Hopper and his Hype
Edward Hopper: legendary painter, influential realist, and an inspiration to many. A master, if you will. But does his mass-market appeal from the non-artistic world throw doubt over his simple yet stark style? Should we really buy in to the hype?
Personally, I do believe the hype, I only wish there was less of it. The popularity of Hopper’s work extends far beyond the world of fine art – many directors have used Hopper’s vision, creation, and use of light as a feature in their motion pictures. One such example is Hopper’s House by the Railroad (1925):
This idea is said to have featured in both Alfred Hitchcock’s Psycho (1960), as well as in the Terrence Malick film Days of Heaven (1978). The resemblance between the above painting and the houses featured in the two films is certainly uncanny:
Another Hopper piece to have become hugely commercial is Nighthawks (1942), which features a couple seated at a late-night diner:
This atmospheric piece has inspired and been cited by countless movies, including Hard Candy, Blade Runner, Deep Red, and see below for a recreation of the scene in Herbert Ross’ depression-era film, Pennies From Heaven (1981). Apart from the obvious physical similarities of the scene, is there really any comparison? It is my opinion that the painting offers us true insight to a scene, complete with sounds, smells and feelings, which the movie snapshot is simply unable to provide. Perhaps art should remain art and not be muddied by the desperate attempts of cinemographers to create their own reproductions:
You’d be wrong in thinking the influence of Hopper’s work stops in Hollywood – this particular picture has also inspired comic books, such as “Hopper’s” diner in Batman: Year One and television shows such as That ‘70s Show have formed their own recreations. Cartoons, such as The Simpsons; video games such as The Sims; novels such as Chris Bell’s 2004 novel Liquidambar; newspapers; Japanese animation and magazines have all similarly employed the painting’s influence. In fact, little media has been left untouched by the piece – there’s something for everyone!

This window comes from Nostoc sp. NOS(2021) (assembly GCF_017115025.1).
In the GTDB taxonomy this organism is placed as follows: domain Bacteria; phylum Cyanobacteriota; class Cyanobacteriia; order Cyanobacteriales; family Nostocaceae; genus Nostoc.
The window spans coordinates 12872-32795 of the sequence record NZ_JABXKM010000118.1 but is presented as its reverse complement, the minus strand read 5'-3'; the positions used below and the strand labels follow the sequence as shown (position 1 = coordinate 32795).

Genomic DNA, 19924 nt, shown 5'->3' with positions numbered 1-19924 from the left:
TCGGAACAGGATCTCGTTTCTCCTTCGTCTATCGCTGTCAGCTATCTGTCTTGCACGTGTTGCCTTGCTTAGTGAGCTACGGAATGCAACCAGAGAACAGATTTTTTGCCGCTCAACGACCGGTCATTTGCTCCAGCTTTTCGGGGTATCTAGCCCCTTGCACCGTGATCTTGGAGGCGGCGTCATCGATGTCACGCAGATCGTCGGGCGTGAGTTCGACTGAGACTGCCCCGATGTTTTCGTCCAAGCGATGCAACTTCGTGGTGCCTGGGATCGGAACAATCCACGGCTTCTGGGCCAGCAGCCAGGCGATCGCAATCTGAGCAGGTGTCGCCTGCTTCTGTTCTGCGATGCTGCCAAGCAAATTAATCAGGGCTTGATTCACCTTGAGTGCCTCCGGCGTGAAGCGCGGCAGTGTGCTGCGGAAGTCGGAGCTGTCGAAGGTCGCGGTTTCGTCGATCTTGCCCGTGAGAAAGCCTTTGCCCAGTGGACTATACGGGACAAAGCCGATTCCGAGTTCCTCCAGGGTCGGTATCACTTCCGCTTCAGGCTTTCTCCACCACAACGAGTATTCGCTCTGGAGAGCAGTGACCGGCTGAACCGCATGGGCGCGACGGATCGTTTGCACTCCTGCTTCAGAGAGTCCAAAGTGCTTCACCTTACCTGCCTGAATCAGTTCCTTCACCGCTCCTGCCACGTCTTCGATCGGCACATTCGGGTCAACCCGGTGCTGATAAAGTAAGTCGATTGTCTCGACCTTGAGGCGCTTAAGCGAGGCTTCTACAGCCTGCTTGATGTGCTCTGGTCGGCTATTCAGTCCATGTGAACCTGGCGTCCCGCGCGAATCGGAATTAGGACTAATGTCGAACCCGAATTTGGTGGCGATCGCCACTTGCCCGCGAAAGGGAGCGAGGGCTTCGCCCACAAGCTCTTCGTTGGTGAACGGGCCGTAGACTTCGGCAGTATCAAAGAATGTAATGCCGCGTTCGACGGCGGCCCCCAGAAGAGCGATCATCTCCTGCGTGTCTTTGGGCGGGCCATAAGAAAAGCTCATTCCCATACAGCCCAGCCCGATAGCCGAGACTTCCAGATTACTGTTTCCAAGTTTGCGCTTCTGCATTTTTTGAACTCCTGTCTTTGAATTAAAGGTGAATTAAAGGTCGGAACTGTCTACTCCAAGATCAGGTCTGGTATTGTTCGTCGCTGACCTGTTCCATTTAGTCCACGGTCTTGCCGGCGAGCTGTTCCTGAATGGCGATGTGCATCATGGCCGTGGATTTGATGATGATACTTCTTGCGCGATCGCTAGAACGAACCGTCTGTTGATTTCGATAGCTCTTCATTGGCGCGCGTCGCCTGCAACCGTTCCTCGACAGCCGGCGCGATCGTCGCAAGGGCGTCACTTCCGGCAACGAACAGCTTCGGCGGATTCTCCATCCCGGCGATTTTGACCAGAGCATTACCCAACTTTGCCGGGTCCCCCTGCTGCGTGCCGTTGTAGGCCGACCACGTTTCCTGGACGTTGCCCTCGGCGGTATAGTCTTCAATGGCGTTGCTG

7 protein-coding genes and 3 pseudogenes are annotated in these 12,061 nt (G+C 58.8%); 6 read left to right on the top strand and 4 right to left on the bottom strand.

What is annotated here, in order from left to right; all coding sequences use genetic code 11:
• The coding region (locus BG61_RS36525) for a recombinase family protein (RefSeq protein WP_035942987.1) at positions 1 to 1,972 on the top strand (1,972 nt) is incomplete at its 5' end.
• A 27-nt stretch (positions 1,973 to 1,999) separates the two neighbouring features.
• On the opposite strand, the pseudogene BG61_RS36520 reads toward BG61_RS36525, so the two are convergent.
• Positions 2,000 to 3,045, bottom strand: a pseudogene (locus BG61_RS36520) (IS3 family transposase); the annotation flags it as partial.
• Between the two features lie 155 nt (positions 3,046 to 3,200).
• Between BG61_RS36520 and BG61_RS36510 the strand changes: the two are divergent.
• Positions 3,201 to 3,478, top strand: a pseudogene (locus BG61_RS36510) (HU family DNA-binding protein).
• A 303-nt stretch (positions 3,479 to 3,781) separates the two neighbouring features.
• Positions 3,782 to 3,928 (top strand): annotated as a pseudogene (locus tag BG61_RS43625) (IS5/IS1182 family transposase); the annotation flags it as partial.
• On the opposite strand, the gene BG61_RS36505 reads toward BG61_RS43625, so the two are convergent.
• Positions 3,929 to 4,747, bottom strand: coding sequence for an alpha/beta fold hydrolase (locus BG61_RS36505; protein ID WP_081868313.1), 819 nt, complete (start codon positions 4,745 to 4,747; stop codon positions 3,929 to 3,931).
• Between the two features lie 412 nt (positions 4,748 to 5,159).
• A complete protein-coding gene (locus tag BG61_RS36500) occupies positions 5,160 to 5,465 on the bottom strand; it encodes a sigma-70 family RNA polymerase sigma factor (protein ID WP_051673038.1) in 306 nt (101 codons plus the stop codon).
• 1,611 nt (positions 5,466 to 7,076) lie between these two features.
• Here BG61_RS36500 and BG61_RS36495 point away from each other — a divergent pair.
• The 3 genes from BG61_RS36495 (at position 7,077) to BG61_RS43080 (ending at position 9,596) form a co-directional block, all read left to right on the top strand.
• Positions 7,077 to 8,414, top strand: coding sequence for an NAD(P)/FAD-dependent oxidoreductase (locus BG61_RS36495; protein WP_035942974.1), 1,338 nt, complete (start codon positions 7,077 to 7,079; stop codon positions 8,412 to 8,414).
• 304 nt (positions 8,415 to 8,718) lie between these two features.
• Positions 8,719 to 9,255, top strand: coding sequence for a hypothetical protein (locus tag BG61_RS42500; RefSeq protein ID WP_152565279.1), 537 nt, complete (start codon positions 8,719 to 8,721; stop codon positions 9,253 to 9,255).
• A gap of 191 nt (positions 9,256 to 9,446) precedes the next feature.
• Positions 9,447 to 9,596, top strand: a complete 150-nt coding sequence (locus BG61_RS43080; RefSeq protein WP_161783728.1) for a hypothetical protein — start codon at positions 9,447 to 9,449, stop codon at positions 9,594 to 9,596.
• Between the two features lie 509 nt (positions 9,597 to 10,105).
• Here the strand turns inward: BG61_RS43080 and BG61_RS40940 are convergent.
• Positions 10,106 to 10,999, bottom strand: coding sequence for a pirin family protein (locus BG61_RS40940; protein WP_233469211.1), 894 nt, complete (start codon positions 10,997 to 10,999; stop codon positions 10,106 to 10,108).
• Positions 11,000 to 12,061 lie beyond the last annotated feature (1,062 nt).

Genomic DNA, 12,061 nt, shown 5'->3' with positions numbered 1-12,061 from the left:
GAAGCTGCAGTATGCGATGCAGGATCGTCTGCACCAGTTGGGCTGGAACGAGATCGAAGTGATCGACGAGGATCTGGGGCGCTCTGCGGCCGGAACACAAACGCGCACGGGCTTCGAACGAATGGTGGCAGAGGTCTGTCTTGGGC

But I think the most peculiar is the translation of the painting from a visual standpoint into the medium of music. In 1993, Madonna embarked upon the Girlie Show tour, supposedly theatrically and musically inspired by the mood of Hopper’s 1941 piece of the same name. Canadian rock band The Weakerthans, British guitarist John Squire, and Polish composer Paweł Szymański are amongst the countless other musicians to have fallen for the mysterious charms of the interpretive storytelling of Hopper’s art. This form of influence I buy into least of all, mainly because we all interpret art differently, so to liken one’s creative ideas to that of a great artist could be considered presumptuous.
This magnitude of influence does reflect well on Hopper, and the fact his ideas can transcend from painting to such a wide range of other formats and eras is surely homage to his unrivalled ability to turn a simple scene into something of beauty and intrigue seen only in his unique and unwavering style. His pieces evidently provide as much inspiration today as they did in the 20th century.
But commercialism (or ‘excessive influence’) is a vicious thing, which Hopper himself never foresaw – why are we not content with appreciating Hopper’s art for what it is?
Visit the Thyssen-Bornemisza Museum’s Hopper Exhibition, which continues until 16 September 2012, for a close-up of Hopper’s work. Alternatively, take his art home with you with his lavishly-illustrated ebook.
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